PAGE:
A new Public Religion Research Institute Poll is focusing on voter trends among “millennials”—between the ages of 18-25. While the poll results show that the faith of a president matters greatly, the findings also reveal a sharp racial divide among evangelical Christian youth and their voting patterns.
The poll of 1,214 young adults aged 18 to 25 was conducted online between August 28 and September 10 and shows that white evangelical millennials are throwing their support behind Mitt Romney in staggering numbers.
A whopping eight-in-ten (80 percent) support Romney, while just 15 percent support Obama.
"One of the most striking findings of the survey is the impact of parental example on younger Millennial voter engagement and voting preferences," said Robert P. Jones, CEO of Public Religion Research Institute.
"Younger Millennials whose parents brought them to the voting booth as children are significantly more likely to be registered to vote, and younger Millennials who have two parents supporting the same presidential candidate are closely following the vote choices of their parents."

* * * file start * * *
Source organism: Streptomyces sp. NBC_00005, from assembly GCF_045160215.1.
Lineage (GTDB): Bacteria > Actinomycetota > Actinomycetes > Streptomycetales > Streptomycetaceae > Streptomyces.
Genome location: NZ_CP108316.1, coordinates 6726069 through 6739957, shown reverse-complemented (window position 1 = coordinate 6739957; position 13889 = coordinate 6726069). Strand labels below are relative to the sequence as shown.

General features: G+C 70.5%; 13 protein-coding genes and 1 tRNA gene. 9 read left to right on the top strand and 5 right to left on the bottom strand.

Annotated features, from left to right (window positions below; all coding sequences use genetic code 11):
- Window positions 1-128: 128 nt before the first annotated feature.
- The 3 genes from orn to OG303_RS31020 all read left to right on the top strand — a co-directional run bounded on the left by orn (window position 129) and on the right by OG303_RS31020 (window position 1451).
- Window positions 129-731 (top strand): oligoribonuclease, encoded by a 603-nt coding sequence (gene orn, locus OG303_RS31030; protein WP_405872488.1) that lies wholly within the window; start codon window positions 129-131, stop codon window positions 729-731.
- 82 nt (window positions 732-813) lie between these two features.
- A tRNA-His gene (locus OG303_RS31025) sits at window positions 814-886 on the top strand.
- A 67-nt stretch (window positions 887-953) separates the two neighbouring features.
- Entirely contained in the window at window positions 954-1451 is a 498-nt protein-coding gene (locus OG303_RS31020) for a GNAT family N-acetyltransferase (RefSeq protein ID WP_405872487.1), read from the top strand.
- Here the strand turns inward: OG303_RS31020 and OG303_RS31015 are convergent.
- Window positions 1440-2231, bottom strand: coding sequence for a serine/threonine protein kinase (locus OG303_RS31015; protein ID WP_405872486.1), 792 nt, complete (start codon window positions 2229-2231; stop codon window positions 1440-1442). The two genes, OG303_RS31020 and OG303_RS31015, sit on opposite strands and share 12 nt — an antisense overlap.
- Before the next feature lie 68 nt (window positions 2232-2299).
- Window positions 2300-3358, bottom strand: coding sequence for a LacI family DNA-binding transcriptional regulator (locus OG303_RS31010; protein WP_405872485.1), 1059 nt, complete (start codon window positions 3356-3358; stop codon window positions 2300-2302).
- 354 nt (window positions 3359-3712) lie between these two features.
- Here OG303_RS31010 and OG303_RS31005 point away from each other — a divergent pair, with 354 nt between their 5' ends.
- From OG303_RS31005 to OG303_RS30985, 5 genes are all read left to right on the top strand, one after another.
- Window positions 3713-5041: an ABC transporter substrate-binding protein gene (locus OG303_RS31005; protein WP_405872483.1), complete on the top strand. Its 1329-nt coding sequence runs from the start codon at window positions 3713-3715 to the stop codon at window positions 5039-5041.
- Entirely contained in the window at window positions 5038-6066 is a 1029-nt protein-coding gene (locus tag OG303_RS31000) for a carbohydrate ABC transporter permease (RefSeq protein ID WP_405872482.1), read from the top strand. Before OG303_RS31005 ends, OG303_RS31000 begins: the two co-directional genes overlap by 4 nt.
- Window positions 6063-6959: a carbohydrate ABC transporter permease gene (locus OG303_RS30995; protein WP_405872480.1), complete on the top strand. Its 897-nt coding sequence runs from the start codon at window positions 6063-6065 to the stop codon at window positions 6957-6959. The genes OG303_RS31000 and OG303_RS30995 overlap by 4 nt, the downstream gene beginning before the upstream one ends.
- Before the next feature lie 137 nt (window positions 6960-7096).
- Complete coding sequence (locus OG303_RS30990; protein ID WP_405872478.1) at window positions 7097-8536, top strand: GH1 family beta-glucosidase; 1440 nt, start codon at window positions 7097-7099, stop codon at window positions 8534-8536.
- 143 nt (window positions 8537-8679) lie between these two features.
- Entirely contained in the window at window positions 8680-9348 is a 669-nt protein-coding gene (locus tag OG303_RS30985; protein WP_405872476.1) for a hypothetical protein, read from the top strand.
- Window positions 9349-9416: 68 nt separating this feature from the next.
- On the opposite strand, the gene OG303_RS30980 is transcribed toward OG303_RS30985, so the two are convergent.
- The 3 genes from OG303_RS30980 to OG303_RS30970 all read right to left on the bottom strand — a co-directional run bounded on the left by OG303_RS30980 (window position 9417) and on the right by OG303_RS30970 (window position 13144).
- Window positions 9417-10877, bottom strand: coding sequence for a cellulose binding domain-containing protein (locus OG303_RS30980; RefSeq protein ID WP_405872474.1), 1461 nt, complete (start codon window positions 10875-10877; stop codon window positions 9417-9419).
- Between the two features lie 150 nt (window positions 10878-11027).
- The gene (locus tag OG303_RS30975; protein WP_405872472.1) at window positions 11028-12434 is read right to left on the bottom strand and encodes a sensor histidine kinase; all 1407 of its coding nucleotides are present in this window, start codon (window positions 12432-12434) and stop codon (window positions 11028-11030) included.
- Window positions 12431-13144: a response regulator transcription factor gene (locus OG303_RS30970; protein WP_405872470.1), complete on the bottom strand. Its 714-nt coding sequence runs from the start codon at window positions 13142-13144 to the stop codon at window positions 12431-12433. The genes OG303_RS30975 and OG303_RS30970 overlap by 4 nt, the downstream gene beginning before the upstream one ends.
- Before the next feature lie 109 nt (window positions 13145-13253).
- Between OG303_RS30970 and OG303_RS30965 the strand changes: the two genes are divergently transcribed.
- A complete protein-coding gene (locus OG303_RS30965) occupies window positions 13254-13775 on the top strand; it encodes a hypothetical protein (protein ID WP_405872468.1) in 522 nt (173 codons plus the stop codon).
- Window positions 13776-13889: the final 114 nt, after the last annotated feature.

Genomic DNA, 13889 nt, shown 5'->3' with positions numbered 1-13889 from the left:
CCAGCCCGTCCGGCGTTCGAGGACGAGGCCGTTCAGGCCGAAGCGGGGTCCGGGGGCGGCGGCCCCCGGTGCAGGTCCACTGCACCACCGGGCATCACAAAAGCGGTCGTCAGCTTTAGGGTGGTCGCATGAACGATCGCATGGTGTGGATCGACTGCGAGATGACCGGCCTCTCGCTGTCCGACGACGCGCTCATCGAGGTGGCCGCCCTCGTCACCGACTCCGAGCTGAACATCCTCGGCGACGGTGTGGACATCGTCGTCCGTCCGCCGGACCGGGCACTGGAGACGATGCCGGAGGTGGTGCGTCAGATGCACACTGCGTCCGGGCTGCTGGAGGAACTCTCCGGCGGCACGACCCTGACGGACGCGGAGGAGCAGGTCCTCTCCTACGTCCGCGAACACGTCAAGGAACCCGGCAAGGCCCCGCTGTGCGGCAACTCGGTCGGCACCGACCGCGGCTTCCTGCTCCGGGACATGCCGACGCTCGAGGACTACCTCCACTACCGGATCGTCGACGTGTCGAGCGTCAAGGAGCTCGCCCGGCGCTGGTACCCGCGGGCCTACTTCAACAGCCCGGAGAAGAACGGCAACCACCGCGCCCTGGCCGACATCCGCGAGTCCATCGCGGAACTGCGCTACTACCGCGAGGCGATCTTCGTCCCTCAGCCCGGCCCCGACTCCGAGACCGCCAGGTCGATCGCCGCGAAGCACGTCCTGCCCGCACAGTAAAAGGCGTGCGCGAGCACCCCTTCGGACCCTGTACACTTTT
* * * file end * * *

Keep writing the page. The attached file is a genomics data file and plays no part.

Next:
Christian Post reports, Black Millennial voters overwhelmingly support Obama over Romney by a margin of 97 percent to 2 percent, while Obama's lead among younger Hispanic Millennial voters is also substantial at 67 percent vs. 23 percent.
By contrast, Romney has an 11-point advantage over Obama among white Millennial voters, 52 to 41 percent.
“Religion has played a small but noticeable role in the current presidential showdown between Obama, a Christian, and Romney, a Mormon,” says CNN. “Romney has used religion as a dividing issue with Obama, challenging the president on issues of religious freedom, contraception and the role of religion in American life.”
Read the full report on CNN.